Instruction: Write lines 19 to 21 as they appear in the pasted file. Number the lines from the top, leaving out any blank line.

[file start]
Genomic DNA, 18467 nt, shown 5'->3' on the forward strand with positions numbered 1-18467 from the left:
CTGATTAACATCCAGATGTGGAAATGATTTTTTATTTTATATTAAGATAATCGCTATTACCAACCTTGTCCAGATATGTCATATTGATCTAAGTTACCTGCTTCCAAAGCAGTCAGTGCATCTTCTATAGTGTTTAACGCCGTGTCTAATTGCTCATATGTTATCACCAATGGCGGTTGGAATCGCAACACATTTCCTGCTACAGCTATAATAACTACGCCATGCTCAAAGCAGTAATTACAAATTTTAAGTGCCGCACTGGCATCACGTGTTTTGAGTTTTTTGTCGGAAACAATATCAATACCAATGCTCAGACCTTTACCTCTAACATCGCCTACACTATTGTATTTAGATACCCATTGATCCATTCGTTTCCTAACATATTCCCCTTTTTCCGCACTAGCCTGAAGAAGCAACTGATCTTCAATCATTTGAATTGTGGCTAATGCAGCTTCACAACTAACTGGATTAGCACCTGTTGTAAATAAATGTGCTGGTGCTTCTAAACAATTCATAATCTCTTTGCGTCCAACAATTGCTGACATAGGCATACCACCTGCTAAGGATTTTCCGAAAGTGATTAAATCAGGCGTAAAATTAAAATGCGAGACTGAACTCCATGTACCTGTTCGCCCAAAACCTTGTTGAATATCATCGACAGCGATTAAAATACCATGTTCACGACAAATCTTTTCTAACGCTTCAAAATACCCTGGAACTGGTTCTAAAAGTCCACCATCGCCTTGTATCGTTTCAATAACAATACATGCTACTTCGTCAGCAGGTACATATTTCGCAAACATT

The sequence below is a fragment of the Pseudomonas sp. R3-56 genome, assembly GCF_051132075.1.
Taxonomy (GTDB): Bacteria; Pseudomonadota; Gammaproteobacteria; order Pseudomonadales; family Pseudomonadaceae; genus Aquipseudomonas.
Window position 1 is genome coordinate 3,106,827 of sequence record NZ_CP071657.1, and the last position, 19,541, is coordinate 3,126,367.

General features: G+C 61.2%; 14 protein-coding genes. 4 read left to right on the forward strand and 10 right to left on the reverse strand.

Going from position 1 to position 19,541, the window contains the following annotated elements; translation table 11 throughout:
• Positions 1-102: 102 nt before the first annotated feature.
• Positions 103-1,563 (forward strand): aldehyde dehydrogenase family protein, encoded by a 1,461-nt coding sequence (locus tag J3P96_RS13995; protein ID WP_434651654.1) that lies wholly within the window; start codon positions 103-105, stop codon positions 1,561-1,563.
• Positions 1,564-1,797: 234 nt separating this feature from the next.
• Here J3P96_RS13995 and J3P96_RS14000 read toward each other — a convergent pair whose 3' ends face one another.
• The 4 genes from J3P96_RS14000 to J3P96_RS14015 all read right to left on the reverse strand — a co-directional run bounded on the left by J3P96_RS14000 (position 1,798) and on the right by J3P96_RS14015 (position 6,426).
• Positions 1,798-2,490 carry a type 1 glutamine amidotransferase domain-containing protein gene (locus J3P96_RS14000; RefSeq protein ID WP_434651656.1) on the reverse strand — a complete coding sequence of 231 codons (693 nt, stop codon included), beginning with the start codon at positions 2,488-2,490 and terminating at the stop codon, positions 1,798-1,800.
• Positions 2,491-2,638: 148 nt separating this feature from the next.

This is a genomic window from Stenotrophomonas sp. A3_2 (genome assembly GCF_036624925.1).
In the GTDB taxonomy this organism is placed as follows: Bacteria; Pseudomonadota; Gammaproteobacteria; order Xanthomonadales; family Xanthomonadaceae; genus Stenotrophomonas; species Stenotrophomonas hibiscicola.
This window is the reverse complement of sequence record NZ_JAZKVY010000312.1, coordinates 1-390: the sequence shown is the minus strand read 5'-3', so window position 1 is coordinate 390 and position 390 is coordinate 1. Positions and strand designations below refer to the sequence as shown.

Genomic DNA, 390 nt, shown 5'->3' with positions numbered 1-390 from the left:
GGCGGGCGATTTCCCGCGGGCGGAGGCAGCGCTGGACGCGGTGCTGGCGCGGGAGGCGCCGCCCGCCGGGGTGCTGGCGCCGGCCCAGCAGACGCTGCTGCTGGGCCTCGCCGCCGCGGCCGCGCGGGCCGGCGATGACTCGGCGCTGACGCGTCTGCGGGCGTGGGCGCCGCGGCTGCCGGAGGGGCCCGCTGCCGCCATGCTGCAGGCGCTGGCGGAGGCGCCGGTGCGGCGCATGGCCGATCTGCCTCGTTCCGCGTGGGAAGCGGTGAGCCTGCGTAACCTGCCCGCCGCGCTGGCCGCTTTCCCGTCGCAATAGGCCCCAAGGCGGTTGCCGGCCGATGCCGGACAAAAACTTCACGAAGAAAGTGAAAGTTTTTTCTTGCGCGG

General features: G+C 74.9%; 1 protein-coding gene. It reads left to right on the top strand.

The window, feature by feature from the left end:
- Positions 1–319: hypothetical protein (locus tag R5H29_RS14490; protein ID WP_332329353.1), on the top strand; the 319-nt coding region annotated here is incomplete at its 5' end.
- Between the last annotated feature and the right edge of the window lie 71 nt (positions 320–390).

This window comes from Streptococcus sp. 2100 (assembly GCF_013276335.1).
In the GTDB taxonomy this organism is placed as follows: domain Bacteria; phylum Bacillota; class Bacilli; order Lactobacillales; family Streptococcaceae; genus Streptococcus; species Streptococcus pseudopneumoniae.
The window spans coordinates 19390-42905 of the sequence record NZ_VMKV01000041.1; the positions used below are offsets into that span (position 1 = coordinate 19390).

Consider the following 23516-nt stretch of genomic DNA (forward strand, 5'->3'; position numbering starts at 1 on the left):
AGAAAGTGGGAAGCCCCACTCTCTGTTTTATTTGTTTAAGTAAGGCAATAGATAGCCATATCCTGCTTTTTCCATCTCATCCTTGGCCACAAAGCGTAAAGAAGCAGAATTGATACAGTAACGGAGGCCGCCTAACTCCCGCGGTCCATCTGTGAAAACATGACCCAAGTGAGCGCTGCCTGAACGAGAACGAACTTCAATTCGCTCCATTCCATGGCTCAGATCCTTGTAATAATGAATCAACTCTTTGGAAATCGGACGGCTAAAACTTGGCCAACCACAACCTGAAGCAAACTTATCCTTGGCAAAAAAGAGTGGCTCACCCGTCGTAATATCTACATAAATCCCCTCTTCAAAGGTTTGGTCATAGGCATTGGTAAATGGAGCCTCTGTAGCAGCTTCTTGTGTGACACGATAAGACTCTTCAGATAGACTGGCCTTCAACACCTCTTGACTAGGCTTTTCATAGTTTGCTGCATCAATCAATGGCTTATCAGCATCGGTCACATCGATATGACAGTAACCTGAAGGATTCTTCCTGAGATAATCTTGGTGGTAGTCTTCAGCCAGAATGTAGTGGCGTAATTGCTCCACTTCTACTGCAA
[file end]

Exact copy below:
GGCGGGCGATTTCCCGCGGGCGGAGGCAGCGCTGGACGCGGTGCTGGCGCGGGAGGCGCCGCCCGCCGGGGTGCTGGCGCCGGCCCAGCAGACGCTGCTGCTGGGCCTCGCCGCCGCGGCCGCGCGGGCCGGCGATGACTCGGCGCTGACGCGTCTGCGGGCGTGGGCGCCGCGGCTGCCGGAGGGGCCCGCTGCCGCCATGCTGCAGGCGCTGGCGGAGGCGCCGGTGCGGCGCATGGCCGATCTGCCTCGTTCCGCGTGGGAAGCGGTGAGCCTGCGTAACCTGCCCGCCGCGCTGGCCGCTTTCCCGTCGCAATAGGCCCCAAGGCGGTTGCCGGCCGATGCCGGACAAAAACTTCACGAAGAAAGTGAAAGTTTTTTCTTGCGCGG

General features: G+C 74.9%; 1 protein-coding gene. It reads left to right on the top strand.

The window, feature by feature from the left end: